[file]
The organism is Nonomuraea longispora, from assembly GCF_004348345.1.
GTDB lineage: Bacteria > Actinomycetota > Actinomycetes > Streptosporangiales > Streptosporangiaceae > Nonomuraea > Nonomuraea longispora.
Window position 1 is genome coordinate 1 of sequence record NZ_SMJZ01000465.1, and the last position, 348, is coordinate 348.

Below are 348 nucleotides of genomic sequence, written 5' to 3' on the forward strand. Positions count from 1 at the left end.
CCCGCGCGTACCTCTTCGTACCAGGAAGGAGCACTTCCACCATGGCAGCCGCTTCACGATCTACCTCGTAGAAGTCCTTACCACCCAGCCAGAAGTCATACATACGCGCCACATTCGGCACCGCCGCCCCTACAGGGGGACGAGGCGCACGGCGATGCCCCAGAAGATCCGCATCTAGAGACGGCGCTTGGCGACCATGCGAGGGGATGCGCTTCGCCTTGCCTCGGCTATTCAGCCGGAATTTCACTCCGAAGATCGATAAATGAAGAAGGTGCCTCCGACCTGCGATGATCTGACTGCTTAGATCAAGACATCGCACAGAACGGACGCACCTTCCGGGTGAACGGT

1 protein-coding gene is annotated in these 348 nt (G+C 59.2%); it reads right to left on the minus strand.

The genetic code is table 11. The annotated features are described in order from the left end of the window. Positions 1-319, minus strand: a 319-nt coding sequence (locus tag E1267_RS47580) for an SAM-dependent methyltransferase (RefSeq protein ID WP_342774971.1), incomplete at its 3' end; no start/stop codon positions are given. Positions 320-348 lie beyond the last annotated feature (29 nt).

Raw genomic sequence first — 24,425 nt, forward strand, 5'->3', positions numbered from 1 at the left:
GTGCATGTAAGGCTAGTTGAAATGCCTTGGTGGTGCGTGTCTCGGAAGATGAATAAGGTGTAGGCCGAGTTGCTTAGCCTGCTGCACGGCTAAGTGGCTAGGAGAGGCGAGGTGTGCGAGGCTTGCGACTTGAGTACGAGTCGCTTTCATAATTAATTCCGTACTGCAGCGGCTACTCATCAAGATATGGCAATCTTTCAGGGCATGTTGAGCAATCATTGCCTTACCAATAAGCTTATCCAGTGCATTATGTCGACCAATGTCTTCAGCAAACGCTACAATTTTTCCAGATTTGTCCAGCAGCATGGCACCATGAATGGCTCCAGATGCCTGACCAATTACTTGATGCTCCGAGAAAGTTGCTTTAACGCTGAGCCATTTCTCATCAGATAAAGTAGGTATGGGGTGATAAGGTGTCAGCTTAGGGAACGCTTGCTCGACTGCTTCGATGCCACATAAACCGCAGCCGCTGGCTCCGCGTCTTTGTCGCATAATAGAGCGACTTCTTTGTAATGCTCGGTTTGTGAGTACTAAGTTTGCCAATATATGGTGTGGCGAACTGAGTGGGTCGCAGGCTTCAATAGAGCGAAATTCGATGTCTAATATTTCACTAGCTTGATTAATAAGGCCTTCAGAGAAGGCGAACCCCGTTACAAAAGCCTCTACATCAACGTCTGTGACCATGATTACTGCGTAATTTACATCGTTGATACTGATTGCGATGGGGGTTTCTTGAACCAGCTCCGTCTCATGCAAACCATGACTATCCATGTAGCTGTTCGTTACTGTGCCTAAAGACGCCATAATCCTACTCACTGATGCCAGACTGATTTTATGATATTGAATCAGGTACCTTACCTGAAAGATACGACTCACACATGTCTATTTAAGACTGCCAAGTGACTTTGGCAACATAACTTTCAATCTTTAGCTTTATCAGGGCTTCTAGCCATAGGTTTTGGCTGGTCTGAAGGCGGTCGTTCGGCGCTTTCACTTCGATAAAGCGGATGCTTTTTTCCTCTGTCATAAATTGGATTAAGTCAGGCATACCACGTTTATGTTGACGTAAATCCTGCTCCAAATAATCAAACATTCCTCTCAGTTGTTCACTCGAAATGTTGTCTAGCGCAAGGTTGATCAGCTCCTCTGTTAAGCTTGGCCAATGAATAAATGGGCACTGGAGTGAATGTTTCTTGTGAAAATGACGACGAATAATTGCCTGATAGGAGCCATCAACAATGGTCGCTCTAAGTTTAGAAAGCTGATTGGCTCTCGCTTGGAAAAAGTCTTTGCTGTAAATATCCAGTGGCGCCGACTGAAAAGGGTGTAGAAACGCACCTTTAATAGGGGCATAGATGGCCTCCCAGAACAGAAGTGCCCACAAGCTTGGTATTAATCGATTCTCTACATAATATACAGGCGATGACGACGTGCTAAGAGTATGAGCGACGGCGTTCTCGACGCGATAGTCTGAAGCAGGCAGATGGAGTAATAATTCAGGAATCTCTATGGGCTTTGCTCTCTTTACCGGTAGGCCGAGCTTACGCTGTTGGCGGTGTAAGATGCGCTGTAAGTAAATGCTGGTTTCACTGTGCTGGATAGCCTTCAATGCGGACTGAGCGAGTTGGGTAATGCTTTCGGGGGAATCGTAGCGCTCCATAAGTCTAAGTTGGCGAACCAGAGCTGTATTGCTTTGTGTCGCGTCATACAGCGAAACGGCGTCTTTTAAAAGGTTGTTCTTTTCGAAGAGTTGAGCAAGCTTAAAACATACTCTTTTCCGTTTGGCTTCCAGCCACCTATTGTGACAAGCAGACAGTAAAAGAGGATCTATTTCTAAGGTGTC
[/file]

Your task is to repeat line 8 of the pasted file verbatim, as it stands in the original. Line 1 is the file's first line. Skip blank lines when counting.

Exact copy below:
Raw genomic sequence first — 24,425 nt, forward strand, 5'->3', positions numbered from 1 at the left: